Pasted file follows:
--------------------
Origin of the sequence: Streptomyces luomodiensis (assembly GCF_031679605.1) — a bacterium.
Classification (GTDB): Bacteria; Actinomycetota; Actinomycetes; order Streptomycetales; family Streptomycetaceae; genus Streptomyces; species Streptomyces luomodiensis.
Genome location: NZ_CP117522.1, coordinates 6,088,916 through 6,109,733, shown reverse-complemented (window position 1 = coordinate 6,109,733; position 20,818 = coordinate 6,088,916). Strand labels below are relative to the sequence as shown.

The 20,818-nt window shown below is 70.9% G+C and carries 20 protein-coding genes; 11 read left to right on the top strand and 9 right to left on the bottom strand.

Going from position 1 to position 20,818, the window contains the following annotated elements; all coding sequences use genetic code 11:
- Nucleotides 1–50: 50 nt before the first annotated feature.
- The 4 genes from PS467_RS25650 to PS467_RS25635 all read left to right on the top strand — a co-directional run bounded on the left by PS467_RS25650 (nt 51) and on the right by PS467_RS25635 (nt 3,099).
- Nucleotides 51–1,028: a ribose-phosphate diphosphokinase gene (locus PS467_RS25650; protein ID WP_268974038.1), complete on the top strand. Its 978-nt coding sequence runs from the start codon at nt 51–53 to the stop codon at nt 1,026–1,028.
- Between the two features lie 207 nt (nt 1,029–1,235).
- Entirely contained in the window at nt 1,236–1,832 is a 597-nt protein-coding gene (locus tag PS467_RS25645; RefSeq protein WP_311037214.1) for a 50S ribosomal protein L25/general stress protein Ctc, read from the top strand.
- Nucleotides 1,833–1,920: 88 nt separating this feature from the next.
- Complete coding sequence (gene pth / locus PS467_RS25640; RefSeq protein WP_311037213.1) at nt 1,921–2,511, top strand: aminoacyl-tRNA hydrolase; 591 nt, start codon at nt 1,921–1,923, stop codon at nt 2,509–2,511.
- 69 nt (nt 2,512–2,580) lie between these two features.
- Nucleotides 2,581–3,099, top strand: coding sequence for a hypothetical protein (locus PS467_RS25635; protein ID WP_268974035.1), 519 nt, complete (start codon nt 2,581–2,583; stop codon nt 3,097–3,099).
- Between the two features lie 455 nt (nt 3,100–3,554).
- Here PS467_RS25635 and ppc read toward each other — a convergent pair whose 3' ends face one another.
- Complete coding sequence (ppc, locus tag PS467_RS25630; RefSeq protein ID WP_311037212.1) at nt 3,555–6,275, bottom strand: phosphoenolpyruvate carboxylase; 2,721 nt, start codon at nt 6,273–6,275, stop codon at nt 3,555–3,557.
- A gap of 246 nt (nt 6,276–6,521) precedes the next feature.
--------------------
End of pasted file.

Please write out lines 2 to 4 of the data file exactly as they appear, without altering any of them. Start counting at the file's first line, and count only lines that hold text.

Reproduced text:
Classification (GTDB): Bacteria; Actinomycetota; Actinomycetes; order Streptomycetales; family Streptomycetaceae; genus Streptomyces; species Streptomyces luomodiensis.
Genome location: NZ_CP117522.1, coordinates 6,088,916 through 6,109,733, shown reverse-complemented (window position 1 = coordinate 6,109,733; position 20,818 = coordinate 6,088,916). Strand labels below are relative to the sequence as shown.

The 20,818-nt window shown below is 70.9% G+C and carries 20 protein-coding genes; 11 read left to right on the top strand and 9 right to left on the bottom strand.